Saturday, 22 April 2017

General Election 2017: Predicted winners and losers

Theresa May has called a general election for 8 June 2017. Here is who I predict will be the biggest winners and losers coming out of that.

Labour leader: Jeremy Corbyn
Lots of Labour MPs are say they are not standing for re-election, Jeremy Corbyn still struggles to control the Parliamentary Labour Party, and the party, in general, has been looking unelectable for the past few years now. This disarray adds up to electoral failure. The Fabian Society says the best-case scenario is a loss of 40 seats however that number could be much higher and MPs are considering possibilities from 20-100 losses.

The Liberal Democrats only have nine MPs so they don’t have much to lose. Whether they will win back the trust of young people after they raised tuition fees last time they were in government is something that I am curious about. They are currently selling themselves as the soft Brexit party; they have said that they want Britain to remain in the single market so it is likely that the Lib Dems will hoover up votes from many die-hard remainers.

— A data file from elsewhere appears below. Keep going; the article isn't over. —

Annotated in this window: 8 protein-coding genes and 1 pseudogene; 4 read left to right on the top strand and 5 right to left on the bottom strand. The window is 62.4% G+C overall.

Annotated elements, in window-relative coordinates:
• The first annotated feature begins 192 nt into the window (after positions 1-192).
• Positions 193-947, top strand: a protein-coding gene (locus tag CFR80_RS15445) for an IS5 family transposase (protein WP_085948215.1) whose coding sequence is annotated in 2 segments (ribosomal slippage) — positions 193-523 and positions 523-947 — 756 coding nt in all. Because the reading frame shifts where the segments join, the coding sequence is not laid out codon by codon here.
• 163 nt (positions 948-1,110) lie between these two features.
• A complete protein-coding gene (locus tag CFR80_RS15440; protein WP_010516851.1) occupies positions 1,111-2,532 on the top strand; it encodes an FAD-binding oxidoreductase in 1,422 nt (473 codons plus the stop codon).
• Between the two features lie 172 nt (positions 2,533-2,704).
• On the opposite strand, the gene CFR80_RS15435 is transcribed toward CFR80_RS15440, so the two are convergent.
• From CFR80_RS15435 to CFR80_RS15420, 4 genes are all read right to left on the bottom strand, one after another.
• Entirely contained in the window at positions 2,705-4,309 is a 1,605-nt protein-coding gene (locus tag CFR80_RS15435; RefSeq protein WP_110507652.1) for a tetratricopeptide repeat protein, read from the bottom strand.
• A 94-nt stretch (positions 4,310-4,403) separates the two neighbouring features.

The figurehead of UKIP Nigel Farage resigned as leader, their only MP Douglas Carswell said that he is standing down and would be voting Conservative, and their current leader Paul Nuttall failed to win the Stoke by-election earlier this year. UKIP’s main purpose was to get Britain out of the European Union and now that’s happening, UKIP’s place in British politics is uncertain. They received 12.6% of the popular vote in the 2015 general election and I think they would be very lucky to get anywhere near that amount of support this June.

Some generous estimates say that the Conservatives might win another 150 seats this June. More sensible predictions consider seats that they’re likely to lose to the Lib Dems and say their gains to be closer to 80 seats. Editor of The Spectator Fraser Nelson says that the election will have been worth it for Theresa May if the Conservatives win at least a further 50 seats. Regardless of how big their majority is going to be, one thing is almost for certain: they are going to win. In the popular vote, they are currently polling at twice that of the Labour party and Theresa May is making stability a key theme of her campaign - something which the Conservatives claim to be good at.

In 2015, the Scottish National Party won all but three seats in Scotland so they have a lot at stake. For the past two years, the SNP have presented themselves as a stronger, Scottish alternative to the Labour party. Nicola Sturgeon is a commendable leader and MPs such as Mhairi Black have offered the media emotive sound bites in the House of Commons. However, the EU referendum might have changed attitudes in Scotland and there have been reports of bullying and intimidation from the power-obsessed SNP. Whether the Scottish Conservatives manage to snatch any seats from the SNP will be something to look out for.